To the Media - Protect Your Asses, Not Your Assets:
Starting tonight, Bill O'Reilly's Fox "news" show will feature an interview done by O'Reilly with President Bush. The thirty-minute interview will be stretched over three nights, no doubt interrupted by O'Reilly praising himself for how "hard-hitting" his questions are, as well as copious Scott Peterson updates and Dan Rather bashing. However "tough" O'Reilly's questions may seem, in the end, Bush will stay on script and O'Reilly will be wiping the presidential spooge off his lips, begging Bush to be balls deep in his face once again. Let's be clear here: the reason this interview is being broadcast the way it's being done is as a build-up to the debate on Thursday night. Fox dances the Rove rumba, shakin' their maracas whenever they get the order.

Meanwhile, across town, CBS has decided that the best way to get over the whole memo conflagration is to avoid any further criticism of the President until after the election. See, CBS was supposed to run a story on 60 Minutes about the Bush administration's use of the forged Niger documents as a pretext for war. Now, fearing its credibility has been damaged by the story that ran in its stead, Rather's Killian memos and Barnes interview, CBS is damaging its credibility to the breaking point by deep-sixing the Niger debacle story until after the election, at the least. CBS has it exactly, absolutely wrong when its spokesperson said, "We now believe it would be inappropriate to air the report so close to the presidential election." No, in fact, and let's be clear again: it would inappropriate and possibly murderous to not broadcast the story. It's just more of the same, more of the same for this administration: no matter how many soldiers are dead and dying, it never has to be questioned about its actions (and a Bill O'Reilly hummer, however toothy it might be, doesn't count). To quash any stories that might mitigate or prevent any deaths means that one is complicitous in the continued slaughter.

There's not much time left here before November 2, so let's make something perfectly plain: a second Bush administration will engage in a serious abridgement of the freedoms of press and speech through law and intimidation. The thing is, with the Foxization of news, it won't seem like anything's changed to the general public, who will be told to blame dwindling numbers of Democrats on their ills. At some point, journalists need to understand that they cannot allow the administration to get to November 2 without answering for itself. Between the secrecy on meetings and documents to denial of access to reporters who would question to its discrediting of anyone who opposes them, real journalists have got to see the writing on the wall: play by our rules, says the administration, or you will not get to play.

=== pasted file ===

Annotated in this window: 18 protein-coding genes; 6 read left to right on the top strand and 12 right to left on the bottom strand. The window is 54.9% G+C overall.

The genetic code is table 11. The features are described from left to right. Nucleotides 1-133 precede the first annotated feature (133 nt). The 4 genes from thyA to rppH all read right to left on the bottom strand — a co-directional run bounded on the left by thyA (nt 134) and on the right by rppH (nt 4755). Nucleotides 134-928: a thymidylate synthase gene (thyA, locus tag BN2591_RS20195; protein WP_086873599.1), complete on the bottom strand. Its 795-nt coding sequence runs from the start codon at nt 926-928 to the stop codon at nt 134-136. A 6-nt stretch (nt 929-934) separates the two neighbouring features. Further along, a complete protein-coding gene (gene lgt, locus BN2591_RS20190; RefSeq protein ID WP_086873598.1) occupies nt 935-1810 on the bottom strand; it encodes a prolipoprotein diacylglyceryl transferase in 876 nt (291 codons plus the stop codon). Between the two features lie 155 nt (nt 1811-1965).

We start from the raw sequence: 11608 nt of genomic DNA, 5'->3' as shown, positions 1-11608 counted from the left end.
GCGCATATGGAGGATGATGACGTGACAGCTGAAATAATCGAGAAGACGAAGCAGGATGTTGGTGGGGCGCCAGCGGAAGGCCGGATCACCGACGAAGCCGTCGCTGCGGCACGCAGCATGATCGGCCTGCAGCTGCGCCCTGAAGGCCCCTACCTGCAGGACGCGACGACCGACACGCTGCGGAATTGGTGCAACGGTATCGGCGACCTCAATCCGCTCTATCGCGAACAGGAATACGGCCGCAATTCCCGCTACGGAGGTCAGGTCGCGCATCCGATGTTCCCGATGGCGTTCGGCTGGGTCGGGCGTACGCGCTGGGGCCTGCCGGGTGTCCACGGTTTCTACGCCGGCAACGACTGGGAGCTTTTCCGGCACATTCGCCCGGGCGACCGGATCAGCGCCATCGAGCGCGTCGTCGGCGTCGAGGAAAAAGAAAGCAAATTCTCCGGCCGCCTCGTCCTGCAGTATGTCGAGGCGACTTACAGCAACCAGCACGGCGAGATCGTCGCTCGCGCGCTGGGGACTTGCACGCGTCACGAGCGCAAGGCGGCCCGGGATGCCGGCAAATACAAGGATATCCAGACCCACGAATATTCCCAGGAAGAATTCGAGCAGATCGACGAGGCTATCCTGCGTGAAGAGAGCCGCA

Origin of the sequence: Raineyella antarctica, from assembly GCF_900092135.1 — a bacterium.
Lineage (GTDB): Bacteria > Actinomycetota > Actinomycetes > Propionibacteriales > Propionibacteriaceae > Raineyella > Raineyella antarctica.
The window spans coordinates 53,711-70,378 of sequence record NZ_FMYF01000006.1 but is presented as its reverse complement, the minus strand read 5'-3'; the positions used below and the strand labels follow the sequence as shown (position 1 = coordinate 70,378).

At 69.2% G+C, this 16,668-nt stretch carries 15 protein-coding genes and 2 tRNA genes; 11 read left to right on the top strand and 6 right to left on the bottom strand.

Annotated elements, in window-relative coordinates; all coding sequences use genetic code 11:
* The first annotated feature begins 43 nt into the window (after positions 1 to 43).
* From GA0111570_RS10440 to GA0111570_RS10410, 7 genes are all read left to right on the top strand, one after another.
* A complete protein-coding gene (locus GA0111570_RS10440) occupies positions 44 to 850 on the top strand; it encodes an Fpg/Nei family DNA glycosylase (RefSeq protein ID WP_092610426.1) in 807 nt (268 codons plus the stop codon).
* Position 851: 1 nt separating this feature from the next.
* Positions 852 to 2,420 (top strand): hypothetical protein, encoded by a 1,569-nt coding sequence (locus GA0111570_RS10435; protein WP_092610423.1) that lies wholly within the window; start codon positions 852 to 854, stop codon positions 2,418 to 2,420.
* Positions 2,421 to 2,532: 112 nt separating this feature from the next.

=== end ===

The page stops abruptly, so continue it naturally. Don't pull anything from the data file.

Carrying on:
Sometimes people in professions that affect the public at large have to take actions that are in their self-interest, actions that seem, on their surface, to be harmful to the profession itself, but actions that, ultimately, are good for everyone. A teacher's strike is an example of that. Teachers walking out of the classroom is not a good thing. But teachers have to feed their kids, and a satisfied, well-paid teacher is simply a better teacher.

So it's time for journalists, mainstream journalists on networks and large publications, to get selfish - by simply telling the truth about the Bush administration, by not letting them off the hook on answering about the war, the economy, and more, you will be protecting the future of your jobs and the future of a truly free press in America. It's a slippery slope from saying that John Kerry's honesty about the war gives comfort to the enemy to saying that any truthful reporting does the same. This ain't conspiracy theory. You know, and, c'mon, we've been down this road before - ask Walter Cronkite, fer fuck's sake. Ask anyone who challenged McCarthy until Murrow had the balls to take him down. Journalism is supposed to serve the public, not the powerful. The powerful have their messengers. Journalists are supposed to be the arbiters for the public good, not spokespeople for the powerful.

So this one is for the journalists or the ones who like to refer to themselves as such. It ain't for your corporate masters. Use whatever remaining shred of self-respect you have for the act of telling the truth to the public. It's time to get rid of the illusion of "balance" and report the facts. And confront those who oppose the facts. And fuck hedging on the facts. If you don't, then Fox "News" and Murdoch and Ailes win, and that way lies madness.

Joe Biden Will Fuck Your Shit Up:
Democratic Senator Joe Biden made the rounds of the gabfests yesterday, and on Fox "News," Biden bared those fuckin' teeth again and ripped out Chris Wallace's jugular vein and danced around in the shower of Wallace's spurting blood. Here's Biden:: "I find the way the opposition is dealing with this is really, really dangerous. They're telling everybody that basically if Kerry becomes president of the United States, he's not going to stick with Iraq . . . these guys so misrepresent things, it just is disgraceful." Every time Wallace tried to pin down Biden on some presumed inconsistency about John Kerry, Biden turned it back on Wallace, treating Wallace like a street whore who's skimmed too much from her pimp. Wallace couldn't end the interview fast enough.

Bring It On:
The Rude Pundit has received dozens of possible debate questions. We'll be posting the best on Wednesday. So keep 'em coming. The more the better. Rude, crude, or rational or some combination of the above - send it all: rudepundit@yahoo.com.